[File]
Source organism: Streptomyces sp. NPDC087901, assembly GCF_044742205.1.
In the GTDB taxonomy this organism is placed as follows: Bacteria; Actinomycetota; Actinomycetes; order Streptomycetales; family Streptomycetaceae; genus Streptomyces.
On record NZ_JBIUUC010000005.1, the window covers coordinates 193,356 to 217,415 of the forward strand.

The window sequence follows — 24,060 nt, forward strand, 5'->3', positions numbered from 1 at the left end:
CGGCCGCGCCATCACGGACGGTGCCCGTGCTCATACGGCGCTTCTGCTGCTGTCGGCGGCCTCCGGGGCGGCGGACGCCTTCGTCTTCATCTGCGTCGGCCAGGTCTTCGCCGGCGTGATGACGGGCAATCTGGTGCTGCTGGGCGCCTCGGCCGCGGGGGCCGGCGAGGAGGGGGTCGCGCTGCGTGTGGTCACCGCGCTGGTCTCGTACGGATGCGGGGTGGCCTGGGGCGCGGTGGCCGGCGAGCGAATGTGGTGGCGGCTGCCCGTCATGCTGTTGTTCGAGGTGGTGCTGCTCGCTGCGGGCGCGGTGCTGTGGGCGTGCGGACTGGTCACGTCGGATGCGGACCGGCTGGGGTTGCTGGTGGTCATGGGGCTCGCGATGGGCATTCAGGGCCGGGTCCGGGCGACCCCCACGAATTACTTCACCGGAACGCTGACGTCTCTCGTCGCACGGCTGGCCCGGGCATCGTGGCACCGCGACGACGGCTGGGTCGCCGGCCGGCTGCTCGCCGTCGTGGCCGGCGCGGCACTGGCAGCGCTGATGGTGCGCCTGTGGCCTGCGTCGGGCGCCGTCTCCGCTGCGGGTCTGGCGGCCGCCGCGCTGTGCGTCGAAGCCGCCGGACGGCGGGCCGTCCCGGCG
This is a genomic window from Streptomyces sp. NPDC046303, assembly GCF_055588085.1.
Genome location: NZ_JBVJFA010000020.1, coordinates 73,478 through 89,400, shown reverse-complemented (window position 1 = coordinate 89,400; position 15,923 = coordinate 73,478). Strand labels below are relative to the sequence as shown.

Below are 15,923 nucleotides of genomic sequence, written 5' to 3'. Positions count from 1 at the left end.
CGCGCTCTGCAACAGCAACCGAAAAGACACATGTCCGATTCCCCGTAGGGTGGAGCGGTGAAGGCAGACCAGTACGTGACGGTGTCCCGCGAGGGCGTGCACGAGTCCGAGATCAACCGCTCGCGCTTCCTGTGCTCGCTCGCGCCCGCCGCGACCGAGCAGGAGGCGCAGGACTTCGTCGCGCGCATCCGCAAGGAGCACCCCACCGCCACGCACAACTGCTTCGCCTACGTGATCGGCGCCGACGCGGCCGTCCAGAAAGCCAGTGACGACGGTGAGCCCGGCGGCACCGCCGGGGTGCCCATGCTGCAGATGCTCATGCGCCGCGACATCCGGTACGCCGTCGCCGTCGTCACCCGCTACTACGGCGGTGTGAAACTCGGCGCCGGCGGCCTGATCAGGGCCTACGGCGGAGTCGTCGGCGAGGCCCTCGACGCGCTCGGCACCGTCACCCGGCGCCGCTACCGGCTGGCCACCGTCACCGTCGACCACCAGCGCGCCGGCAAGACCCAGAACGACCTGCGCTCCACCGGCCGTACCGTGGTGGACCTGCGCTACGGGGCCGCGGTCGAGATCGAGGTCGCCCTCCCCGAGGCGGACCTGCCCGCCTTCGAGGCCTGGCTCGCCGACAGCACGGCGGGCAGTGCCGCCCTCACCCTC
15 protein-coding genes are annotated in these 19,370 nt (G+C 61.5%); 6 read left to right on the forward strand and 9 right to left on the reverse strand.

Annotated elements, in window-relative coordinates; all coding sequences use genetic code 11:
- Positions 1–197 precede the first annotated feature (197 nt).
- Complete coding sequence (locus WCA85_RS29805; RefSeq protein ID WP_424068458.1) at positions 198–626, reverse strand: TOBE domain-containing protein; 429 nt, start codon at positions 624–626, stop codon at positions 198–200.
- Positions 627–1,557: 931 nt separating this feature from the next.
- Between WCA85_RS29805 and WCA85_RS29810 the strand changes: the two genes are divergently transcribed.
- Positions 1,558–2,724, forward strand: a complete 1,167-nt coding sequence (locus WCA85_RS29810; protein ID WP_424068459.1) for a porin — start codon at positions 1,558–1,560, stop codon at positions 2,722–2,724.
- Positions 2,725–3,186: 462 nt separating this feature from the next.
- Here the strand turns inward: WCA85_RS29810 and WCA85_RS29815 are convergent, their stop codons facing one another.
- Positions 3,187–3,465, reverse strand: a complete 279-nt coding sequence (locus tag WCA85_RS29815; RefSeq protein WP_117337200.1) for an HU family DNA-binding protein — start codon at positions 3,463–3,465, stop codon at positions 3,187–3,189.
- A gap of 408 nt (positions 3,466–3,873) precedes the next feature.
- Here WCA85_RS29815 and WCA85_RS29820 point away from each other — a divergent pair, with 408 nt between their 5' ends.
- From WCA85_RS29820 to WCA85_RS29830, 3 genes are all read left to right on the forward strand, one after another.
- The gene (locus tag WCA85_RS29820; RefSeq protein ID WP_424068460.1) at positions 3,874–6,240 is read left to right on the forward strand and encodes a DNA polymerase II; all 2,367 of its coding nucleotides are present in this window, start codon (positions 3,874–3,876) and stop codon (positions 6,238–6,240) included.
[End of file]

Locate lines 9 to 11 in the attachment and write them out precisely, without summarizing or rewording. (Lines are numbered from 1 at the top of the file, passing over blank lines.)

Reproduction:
CGCGCTCTGCAACAGCAACCGAAAAGACACATGTCCGATTCCCCGTAGGGTGGAGCGGTGAAGGCAGACCAGTACGTGACGGTGTCCCGCGAGGGCGTGCACGAGTCCGAGATCAACCGCTCGCGCTTCCTGTGCTCGCTCGCGCCCGCCGCGACCGAGCAGGAGGCGCAGGACTTCGTCGCGCGCATCCGCAAGGAGCACCCCACCGCCACGCACAACTGCTTCGCCTACGTGATCGGCGCCGACGCGGCCGTCCAGAAAGCCAGTGACGACGGTGAGCCCGGCGGCACCGCCGGGGTGCCCATGCTGCAGATGCTCATGCGCCGCGACATCCGGTACGCCGTCGCCGTCGTCACCCGCTACTACGGCGGTGTGAAACTCGGCGCCGGCGGCCTGATCAGGGCCTACGGCGGAGTCGTCGGCGAGGCCCTCGACGCGCTCGGCACCGTCACCCGGCGCCGCTACCGGCTGGCCACCGTCACCGTCGACCACCAGCGCGCCGGCAAGACCCAGAACGACCTGCGCTCCACCGGCCGTACCGTGGTGGACCTGCGCTACGGGGCCGCGGTCGAGATCGAGGTCGCCCTCCCCGAGGCGGACCTGCCCGCCTTCGAGGCCTGGCTCGCCGACAGCACGGCGGGCAGTGCCGCCCTCACCCTC
15 protein-coding genes are annotated in these 19,370 nt (G+C 61.5%); 6 read left to right on the forward strand and 9 right to left on the reverse strand.

Annotated elements, in window-relative coordinates; all coding sequences use genetic code 11: